On May 1, 1927, the first in-flight meal was served on a flight from London to Paris. While the only good in-flight meal I’ve had was the one blissful time I was bumped up to first class, I must say I prefer the food served by Air France. Here’s an article in Forbes that comes to the same conclusion. The airline has hired some top chefs to design meals for them, including Michelin-starred Joël Robuchon. You can eat well even if you’re confined to coach, as Air France offers five à la carte options for an extra fee of between 15 € and 28 € on long-haul flights. (Now, I must say that a large part of me says that if I’ve just paid $1,000 or more for my flight, I think the airline kind of owes me a decent meal!) If you’re interested, just order a minimum of 48 hours in advance. (The photos, here, show two of those meal upgrades.)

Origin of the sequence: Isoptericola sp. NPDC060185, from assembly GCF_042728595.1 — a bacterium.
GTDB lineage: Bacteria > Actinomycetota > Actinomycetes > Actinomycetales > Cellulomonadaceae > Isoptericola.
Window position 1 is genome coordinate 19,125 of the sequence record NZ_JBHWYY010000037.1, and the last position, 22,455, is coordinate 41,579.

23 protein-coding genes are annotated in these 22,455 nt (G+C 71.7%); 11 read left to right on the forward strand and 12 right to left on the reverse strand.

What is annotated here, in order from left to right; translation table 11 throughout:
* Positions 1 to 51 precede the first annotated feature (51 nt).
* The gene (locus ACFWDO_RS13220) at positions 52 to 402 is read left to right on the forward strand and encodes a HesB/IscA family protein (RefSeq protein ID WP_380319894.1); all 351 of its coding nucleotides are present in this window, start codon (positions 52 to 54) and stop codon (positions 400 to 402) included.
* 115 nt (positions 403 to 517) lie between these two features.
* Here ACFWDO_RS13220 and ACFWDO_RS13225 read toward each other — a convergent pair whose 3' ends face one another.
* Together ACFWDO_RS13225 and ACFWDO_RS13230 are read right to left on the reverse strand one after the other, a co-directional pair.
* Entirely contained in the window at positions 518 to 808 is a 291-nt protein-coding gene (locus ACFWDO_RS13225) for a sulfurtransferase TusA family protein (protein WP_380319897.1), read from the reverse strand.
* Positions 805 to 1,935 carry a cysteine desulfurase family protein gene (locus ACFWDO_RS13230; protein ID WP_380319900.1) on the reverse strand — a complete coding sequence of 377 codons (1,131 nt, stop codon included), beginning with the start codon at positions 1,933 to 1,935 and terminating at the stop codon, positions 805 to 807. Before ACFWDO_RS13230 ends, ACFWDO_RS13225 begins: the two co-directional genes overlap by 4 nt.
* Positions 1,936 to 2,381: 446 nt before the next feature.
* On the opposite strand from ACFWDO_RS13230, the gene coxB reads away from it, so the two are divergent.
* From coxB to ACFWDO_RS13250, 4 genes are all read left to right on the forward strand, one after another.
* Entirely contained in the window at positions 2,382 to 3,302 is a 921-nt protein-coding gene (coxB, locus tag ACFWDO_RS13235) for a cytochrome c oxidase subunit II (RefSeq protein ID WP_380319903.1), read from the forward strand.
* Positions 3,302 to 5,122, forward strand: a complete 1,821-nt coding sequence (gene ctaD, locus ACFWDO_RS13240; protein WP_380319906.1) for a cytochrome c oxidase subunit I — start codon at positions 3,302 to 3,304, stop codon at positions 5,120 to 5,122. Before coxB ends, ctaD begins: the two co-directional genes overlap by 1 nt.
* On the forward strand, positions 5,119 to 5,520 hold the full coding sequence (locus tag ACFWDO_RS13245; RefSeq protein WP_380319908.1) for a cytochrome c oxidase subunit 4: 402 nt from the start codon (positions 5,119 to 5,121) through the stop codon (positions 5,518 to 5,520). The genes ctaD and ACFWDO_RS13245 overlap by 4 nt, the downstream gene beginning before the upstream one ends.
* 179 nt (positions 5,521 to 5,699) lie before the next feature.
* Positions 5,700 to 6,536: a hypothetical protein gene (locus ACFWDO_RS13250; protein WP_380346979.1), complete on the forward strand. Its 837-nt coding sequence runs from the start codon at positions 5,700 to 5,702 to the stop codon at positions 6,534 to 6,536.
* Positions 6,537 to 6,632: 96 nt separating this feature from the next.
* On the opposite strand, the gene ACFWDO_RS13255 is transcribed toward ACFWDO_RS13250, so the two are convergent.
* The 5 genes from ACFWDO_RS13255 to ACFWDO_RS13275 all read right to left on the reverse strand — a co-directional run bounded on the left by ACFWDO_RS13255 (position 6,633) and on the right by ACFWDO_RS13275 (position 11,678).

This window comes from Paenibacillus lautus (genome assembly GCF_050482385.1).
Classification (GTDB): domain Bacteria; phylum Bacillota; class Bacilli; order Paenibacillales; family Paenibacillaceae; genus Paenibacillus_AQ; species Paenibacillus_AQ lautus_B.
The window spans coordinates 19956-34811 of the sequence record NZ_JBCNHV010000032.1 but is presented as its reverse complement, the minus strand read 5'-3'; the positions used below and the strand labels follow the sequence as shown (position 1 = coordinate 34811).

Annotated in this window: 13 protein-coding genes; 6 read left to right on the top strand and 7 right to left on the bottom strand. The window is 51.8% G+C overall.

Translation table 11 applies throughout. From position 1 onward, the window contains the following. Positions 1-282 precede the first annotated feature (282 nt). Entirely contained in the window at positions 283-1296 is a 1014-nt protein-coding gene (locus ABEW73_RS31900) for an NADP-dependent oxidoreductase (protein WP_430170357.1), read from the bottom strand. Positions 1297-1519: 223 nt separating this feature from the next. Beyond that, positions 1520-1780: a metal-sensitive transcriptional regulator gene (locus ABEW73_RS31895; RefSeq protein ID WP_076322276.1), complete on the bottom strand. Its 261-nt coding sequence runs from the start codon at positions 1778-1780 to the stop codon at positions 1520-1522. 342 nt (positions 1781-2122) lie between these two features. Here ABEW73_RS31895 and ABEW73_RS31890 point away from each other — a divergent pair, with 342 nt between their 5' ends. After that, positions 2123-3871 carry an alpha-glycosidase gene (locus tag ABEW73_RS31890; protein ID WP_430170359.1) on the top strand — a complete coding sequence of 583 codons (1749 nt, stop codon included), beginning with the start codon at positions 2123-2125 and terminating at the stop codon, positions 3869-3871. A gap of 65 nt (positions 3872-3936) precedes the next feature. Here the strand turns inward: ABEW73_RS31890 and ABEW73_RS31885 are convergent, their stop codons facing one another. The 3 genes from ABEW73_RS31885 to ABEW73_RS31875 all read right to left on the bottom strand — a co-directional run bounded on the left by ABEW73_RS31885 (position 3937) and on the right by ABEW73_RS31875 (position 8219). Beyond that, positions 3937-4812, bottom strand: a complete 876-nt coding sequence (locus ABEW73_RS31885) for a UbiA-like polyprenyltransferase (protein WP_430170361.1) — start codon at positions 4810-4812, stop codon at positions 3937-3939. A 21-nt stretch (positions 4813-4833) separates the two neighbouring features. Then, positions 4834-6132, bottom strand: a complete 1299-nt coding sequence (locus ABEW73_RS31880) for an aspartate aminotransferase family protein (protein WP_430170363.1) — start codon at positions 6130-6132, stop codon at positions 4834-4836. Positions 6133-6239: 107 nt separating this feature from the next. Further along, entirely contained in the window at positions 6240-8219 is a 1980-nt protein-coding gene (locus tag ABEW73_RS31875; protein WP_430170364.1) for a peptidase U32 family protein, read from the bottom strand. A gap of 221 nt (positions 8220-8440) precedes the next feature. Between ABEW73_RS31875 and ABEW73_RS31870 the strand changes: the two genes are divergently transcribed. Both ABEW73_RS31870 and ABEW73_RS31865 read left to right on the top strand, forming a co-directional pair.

In French, there’s more than one phrase to refer to an in-flight meal, but the most common one appears to be un repas à bord (uhn ruhpah ah bor), which translates literally as “a meal on-board.” Maybe I’ll just skip the need to upgrade to a better meal and charter a private jet for my next trip to France. Now that would be flying!
- Mile-high meals: a feast at 30,000 feet (theage.com.au)
- Airline War Waged To Win Traveler Stomachs (friendseat.com)
- Airline Customizes In-Flight Meals (abcnews.go.com)
- Airline lets fliers pre-order in-filght meal on its website using virtual tray (digitaltrends.com)